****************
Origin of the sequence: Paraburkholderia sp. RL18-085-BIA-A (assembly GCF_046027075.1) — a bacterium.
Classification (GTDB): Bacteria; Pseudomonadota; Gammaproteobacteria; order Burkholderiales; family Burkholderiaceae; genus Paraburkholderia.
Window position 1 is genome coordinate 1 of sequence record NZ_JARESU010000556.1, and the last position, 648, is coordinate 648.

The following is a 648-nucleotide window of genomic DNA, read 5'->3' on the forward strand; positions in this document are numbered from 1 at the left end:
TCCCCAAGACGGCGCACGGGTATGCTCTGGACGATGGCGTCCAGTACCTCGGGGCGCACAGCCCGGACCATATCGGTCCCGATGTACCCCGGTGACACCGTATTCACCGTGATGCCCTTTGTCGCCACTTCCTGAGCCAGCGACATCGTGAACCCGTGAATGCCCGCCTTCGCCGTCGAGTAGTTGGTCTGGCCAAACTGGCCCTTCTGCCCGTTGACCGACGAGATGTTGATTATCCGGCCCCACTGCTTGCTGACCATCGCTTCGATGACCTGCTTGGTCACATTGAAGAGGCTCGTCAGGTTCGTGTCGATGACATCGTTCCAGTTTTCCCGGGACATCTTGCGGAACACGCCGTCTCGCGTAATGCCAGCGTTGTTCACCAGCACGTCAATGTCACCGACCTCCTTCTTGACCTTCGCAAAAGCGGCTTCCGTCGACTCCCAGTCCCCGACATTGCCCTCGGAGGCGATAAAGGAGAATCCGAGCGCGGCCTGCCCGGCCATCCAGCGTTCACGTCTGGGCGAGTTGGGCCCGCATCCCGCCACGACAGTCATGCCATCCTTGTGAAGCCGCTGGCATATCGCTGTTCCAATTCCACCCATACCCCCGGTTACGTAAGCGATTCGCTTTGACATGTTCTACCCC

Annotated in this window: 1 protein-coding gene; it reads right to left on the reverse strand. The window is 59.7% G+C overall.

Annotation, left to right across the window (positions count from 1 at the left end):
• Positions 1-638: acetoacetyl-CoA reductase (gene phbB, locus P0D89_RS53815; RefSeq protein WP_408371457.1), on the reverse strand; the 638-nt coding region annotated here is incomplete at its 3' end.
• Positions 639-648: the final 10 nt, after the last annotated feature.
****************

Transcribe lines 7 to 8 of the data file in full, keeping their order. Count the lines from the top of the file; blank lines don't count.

Annotation, left to right across the window (positions count from 1 at the left end):
• Positions 1-638: acetoacetyl-CoA reductase (gene phbB, locus P0D89_RS53815; RefSeq protein WP_408371457.1), on the reverse strand; the 638-nt coding region annotated here is incomplete at its 3' end.